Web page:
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Testicular cancer forms in the tissues of one or both testicles. Although testicular cancer is not common compared to other types of cancer, it is the most common cancer in males ages 15 to 35 in the U.S. It is one of the most curable types of cancer even when it has spread beyond the testicle.
Testicular Cancer: What You Need to Know
Although there is no way to prevent testicular cancer, some doctors recommend testicular cancer screening if you have risk factors. Talk to your doctor about the options including a testicular self-exam.
Testicular cancer is best managed by a group of specialists that includes urologists, medical oncologists, radiation oncologists, pathologists, nurses and patient support specialists at The University of Vermont Cancer Center. Our physicians and other support staff work together as a team, providing expert care.
Every patient is unique. You and your family will feel the advantages of personalized, patient-centered care. We optimize your treatment to your specific testicular cancer diagnosis.
Experienced, Trusted Expertise
Our nationally recognized physicians are researchers and teachers who are up-to-date with the latest developments in their fields. We are proud to offer clinical research practices that may one day lead to future cures.
What is Testicular Cancer?
Testicular cancer happens when cells in your testicles grow abnormally and out of control. The buildup of extra cells forms a mass in the testicle. The cancer cells can spread to other parts of your body. The testicles, which make and store sperm, are located in a pouch below the penis called the scrotum.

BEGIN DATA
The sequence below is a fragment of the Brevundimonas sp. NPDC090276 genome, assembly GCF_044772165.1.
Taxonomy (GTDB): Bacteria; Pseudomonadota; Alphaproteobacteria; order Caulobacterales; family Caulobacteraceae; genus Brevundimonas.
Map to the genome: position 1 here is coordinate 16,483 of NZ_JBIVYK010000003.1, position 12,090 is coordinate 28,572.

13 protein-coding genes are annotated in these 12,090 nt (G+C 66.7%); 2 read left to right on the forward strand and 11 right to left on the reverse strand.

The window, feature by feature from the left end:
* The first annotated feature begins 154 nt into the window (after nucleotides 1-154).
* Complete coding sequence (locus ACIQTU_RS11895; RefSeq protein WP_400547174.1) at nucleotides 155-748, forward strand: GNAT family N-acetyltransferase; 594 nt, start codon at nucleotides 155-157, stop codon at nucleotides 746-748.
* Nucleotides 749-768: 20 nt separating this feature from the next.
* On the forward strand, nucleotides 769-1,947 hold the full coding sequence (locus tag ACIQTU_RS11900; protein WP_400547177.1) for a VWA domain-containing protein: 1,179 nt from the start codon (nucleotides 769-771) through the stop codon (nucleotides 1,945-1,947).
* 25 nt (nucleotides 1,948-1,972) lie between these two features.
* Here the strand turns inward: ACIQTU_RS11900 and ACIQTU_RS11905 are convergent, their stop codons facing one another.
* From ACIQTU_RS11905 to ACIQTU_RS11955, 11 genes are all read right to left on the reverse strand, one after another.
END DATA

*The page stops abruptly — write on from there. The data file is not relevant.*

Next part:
Testicular cancer can happen in both testicles, but usually affects only one testicle. Most testicular cancers begin in the germ cells, which are the cells that make sperm, and are called testicular germ cell tumors.
A testicular cancer symptom can include:
- A change in the size or shape of one or both testicles
- A feeling of heaviness in the scrotum
- A dull pain or pressure in the lower back, abdomen or groin, or in all three places
- A lump or enlargement in either testicle
- A sudden collection of fluid in the scrotum
- Pain or discomfort in a testicle or the scrotum
- Enlarged or tender breasts
In most cases, the exact cause of testicular cancer is unknown. However, several factors may increase your risk of developing it, including:
- Age: Testicular cancer can happen at any age, but is most likely to occur in teens and younger men, particularly those between the ages of 15 and 35.
- Race: Testicular cancer is more common in Caucasians.
- Family history: If other males in your family have had testicular cancer, you may have an increased risk.
- An undescended testicle (cryptorchidism): One testicle remains inside the body and has not moved down into the sac beneath the penis (scrotum). Normally the testicles, which form inside the abdomen of an unborn baby boy, descend into the scrotum by the time the baby is born. Sometimes, one or both testicles may not descend. Usually the testicle will descend without treatment by the time the baby is three months old. If this does not happen, a doctor may recommend surgery to move the testicle into the scrotum. There is still a risk of cancer even if the testicle has been surgically relocated to the scrotum.
- Abnormal testicle development: Certain conditions that cause testicles to develop abnormally, such as Klinefelter's syndrome, may increase your risk of testicular cancer.
Diagnosis and Treatment: Testicular Cancer
Learn more about testicular cancer diagnosis and treatment.